Dobyns and Maxwell Pepperoni completed their training with Miami Valley Pet Therapy Association (MVPTA). Maxwell Pepperoni is a certified therapy pet through MVPTA. He practices Animal Assisted Activities (AAA), which include visiting patients at the bedside, allowing patients to pet or hold him, and performing tricks.
“He is there for comfort and companionship for the patients,” Dobyns said. “But that comfort is often shared by those around the patients as well, from the family members there visiting to the medical staff treating the patients.”
With a typical visit schedule of two or three patients at a time and visits twice a month, Maxwell Pepperoni has learned the places he likes.
“At one facility, we have to make sure to get a look at the fish tank and at another, Maxwell needs to watch the birds for a minute or two before his visit,” Dobyns said.
For most visits, Dobyns and Maxwell Pepperoni travel between 45 minutes to an hour. “I love how people respond to Maxwell Pepperoni. I know not everyone likes cats, but Max is a sight to see,” Dobyns said. “He always wears a bow-tie collar and he rides in a fancy pet stroller. Just the sight of him will often make people smile as we walk to our patient’s room. We have had nursing staff tell us how just seeing him made their day better, and Maxwell Pepperoni certainly loves the attention.”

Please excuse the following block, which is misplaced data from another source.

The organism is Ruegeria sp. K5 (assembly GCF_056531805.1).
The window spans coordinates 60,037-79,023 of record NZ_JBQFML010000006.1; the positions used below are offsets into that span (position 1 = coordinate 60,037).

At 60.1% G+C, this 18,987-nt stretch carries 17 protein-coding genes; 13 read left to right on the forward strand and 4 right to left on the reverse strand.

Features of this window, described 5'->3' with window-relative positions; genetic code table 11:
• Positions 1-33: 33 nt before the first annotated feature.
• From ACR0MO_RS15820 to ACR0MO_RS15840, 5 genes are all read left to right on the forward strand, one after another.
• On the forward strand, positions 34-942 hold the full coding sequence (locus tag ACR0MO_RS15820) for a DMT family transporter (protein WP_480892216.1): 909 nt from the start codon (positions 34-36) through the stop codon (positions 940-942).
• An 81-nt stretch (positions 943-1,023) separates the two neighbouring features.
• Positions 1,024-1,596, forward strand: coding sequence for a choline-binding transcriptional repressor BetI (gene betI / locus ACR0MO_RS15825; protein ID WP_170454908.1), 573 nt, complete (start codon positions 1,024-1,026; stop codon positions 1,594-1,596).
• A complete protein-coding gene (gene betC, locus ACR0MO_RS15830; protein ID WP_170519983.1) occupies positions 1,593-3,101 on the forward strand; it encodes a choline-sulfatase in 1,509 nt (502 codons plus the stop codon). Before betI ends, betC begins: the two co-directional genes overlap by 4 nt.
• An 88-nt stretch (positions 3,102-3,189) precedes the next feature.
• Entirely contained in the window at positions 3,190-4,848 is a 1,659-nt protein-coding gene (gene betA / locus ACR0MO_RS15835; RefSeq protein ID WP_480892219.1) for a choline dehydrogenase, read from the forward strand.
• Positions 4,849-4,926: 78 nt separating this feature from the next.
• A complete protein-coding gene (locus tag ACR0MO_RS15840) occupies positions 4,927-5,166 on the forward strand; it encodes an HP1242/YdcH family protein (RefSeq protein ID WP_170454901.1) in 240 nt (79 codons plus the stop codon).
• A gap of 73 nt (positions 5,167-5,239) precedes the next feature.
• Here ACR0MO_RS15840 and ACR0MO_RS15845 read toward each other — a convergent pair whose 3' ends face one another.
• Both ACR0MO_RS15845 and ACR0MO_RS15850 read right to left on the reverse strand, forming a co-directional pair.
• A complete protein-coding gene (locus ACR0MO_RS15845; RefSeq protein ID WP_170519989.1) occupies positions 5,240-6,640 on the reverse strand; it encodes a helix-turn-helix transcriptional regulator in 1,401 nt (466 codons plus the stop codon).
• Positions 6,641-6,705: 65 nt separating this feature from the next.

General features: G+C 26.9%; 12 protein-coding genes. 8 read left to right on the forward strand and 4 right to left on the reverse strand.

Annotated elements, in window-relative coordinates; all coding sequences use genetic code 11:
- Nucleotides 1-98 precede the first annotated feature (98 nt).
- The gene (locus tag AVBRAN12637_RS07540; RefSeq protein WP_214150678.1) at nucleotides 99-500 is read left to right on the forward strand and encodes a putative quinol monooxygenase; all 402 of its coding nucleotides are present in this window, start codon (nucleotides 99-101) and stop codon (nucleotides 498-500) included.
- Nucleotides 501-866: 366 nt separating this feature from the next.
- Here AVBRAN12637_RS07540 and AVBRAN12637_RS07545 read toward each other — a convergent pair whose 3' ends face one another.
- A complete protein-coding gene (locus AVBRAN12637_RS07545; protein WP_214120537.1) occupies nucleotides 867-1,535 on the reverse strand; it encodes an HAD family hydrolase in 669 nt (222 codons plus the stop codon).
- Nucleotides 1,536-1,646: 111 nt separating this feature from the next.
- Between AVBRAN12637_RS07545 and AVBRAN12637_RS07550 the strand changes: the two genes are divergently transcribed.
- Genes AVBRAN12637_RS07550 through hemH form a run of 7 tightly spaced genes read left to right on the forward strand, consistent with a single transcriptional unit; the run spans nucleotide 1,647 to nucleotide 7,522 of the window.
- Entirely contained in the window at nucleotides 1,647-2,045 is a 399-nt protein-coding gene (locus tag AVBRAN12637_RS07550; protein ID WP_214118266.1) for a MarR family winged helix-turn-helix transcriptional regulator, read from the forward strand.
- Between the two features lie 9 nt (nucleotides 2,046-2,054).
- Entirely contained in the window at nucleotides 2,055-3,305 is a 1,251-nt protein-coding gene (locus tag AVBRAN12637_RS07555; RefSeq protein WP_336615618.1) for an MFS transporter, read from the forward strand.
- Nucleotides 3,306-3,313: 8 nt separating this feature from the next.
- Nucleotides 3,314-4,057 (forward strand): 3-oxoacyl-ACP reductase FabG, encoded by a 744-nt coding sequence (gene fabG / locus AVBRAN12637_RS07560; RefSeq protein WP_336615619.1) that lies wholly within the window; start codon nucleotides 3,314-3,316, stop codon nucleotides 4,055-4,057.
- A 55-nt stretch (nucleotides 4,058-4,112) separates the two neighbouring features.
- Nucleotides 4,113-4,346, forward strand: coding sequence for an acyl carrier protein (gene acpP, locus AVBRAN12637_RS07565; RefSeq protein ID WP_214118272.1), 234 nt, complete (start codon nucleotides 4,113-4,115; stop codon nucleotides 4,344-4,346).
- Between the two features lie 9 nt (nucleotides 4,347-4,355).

Dobyns sees patients’ body language change and grimaces turn to smiles when they see Maxwell Pepperoni come by for a visit. He loves getting to know patients.
“I have been complimented on the way I interact with patients, or how I have a talent for it, which often makes me uncomfortable. It’s all Maxwell Pepperoni,” Dobyns said. “It seems silly to say that you are inspired by a pet, but I am. I have learned how, even if you only have a little to give, it still has value. My cat has given me a way to connect with people I didn’t think I’d be able to do. We are honored to be hospice volunteers.”